Bacteria wear winter coats, too.
Updated: Aug 26, 2020
Today's post will be a short one, but on an important topic inspired by a question from Aniek. She asked about the different immune evasion strategies that two main types of bacteria have. But before we get into how these bacteria hide away from the immune system, first we have to begin to understand the difference between these two main types of bacteria.
Since the 1800s, microbiologists have used one particular quick, easy, and effective way to identify two different types of bacteria: the Gram stain. This staining method is named after the man who invented it, Hans Christian Gram. I won't go into the details of the procedure for staining bacteria, but the end result is that some bacteria end up stained purple, while in other types of bacteria the purple stain gets washed out, leaving them red. My 2nd year Microbiology professor gave us an easy way to remember the background for this: "P-Purple-Positive-Peptidoglycan".
Peptidoglycan?! What's that? Basically, it's a thick fuzzy coat of sugar and protein on the surface of "Gram-positive" bacteria. You can think of them as wearing a winter parka, which helps protect them from their dangerous outside world. This parka helps keep in moisture, for instance, which the cells need to survive. However, the downside is that the human immune system is pretty good at recognizing this peptidoglycan parka. This means that Gram-positive bacteria have had to develop a whole host of other ways to sneak away from the human immune system – like avoiding parts of the innate immune system, like the complement pathway, or parts of the adaptive immune system, like antibodies (to put it simply).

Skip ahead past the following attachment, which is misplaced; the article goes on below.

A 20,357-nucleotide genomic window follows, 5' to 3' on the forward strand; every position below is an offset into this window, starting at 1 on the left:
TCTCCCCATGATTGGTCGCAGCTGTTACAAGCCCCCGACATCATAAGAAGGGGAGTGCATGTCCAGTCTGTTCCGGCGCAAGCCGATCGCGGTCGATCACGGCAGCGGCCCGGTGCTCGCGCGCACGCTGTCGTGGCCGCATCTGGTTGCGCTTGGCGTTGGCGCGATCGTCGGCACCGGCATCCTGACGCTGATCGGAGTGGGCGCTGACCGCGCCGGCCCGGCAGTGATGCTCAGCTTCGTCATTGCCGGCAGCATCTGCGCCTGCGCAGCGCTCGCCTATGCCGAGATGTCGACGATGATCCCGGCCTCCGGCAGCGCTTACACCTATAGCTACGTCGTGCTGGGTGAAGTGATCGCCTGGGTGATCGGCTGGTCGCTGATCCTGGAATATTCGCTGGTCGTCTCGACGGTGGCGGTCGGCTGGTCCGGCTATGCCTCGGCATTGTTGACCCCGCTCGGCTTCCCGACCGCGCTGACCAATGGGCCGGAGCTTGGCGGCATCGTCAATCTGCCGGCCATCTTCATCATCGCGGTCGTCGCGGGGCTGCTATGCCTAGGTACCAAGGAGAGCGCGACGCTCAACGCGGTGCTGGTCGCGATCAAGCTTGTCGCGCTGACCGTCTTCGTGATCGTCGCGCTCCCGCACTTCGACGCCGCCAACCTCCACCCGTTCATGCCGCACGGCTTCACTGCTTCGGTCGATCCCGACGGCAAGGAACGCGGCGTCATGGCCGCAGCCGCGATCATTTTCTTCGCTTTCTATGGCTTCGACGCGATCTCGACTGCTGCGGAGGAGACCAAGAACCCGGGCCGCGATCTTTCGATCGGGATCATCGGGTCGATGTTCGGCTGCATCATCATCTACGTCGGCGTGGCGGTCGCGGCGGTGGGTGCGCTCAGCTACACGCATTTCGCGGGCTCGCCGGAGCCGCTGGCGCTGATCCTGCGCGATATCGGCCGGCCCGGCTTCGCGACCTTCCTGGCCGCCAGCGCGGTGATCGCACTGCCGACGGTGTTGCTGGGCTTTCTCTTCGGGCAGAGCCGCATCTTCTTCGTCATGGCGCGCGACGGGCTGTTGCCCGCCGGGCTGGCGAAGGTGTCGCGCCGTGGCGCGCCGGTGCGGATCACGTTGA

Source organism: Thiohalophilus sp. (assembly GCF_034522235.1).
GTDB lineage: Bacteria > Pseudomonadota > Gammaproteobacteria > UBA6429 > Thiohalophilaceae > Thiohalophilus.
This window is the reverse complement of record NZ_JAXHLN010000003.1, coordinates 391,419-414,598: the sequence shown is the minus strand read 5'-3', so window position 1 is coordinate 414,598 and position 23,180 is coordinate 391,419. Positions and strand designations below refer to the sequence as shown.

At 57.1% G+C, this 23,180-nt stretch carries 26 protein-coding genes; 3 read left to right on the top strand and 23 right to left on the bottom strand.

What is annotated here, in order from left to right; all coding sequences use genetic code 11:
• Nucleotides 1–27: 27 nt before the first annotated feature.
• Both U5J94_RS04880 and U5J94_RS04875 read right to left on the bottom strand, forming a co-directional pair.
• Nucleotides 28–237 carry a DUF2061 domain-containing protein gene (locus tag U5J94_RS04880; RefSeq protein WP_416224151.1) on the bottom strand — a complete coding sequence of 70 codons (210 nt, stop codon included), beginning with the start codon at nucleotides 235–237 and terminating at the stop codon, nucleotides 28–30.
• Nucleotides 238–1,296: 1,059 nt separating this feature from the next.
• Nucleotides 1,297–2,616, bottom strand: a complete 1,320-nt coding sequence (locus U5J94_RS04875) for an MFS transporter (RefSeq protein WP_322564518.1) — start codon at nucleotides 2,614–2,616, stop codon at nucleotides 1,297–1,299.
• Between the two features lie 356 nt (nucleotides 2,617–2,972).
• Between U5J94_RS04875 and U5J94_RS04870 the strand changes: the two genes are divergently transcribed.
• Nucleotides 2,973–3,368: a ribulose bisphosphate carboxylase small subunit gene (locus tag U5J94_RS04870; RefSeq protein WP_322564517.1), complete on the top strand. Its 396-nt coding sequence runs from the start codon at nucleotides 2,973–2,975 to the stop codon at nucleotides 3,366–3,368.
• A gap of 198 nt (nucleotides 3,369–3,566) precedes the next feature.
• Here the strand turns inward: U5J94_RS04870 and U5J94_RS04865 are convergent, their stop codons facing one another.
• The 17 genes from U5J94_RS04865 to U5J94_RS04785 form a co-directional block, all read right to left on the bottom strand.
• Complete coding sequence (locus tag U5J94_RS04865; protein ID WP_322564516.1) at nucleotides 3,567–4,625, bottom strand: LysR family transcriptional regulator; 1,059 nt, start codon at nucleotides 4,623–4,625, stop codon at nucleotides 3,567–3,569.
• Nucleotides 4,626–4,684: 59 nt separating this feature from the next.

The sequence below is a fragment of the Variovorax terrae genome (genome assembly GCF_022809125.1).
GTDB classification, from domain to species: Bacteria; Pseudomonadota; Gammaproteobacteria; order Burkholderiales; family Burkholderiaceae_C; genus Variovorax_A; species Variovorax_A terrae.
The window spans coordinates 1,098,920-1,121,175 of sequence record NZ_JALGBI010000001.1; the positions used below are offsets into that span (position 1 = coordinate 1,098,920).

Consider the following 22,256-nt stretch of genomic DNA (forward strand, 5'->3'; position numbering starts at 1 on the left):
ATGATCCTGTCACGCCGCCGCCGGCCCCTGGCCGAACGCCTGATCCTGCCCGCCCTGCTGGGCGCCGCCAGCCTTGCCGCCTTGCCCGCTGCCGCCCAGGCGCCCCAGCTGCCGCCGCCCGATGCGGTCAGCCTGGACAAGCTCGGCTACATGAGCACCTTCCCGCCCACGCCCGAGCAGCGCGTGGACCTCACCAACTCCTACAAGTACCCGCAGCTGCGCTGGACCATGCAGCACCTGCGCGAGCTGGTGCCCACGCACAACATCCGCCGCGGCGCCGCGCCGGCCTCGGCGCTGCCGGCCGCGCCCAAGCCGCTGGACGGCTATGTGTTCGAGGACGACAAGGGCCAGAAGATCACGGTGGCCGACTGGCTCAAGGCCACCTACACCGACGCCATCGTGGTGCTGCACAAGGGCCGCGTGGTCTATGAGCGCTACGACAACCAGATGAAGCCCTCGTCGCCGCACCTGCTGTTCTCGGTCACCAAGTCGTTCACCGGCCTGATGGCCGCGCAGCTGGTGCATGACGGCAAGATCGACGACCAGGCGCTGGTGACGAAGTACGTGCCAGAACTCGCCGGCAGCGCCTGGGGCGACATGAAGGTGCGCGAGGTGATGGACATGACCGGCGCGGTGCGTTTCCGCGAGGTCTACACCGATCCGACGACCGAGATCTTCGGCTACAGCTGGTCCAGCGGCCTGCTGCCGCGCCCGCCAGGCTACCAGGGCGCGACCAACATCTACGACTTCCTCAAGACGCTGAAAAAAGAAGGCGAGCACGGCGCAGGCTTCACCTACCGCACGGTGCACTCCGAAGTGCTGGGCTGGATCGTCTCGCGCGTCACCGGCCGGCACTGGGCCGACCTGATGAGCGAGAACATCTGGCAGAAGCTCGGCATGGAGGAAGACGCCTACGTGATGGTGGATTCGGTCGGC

Gram-negative bacteria, which don't have this thick parka, have had to develop other strategies for avoiding destruction by antibiotics and the human immune system. Although these bacteria also have a peptidoglycan coat, it's more like a thin fleece, over which they wear a "windbreaker": a second cell membrane. This "windbreaker" helps keep out antibiotics. At the moment, Gram-negative bacteria have been classified as having a greater general risk for antimicrobial resistance than Gram-positive, although both Gram-negative and Gram-positive bacteria are able to share antibiotic resistance genes between each other, kind of like get-out-of-jail-free cards.
For this post, the take-home point is that because these different types of bacteria wear different coats, they have to use different strategies to stay alive. In the future, I'll be going into more detail about the life cycles of these different bacterial groups!
For now, stay warm!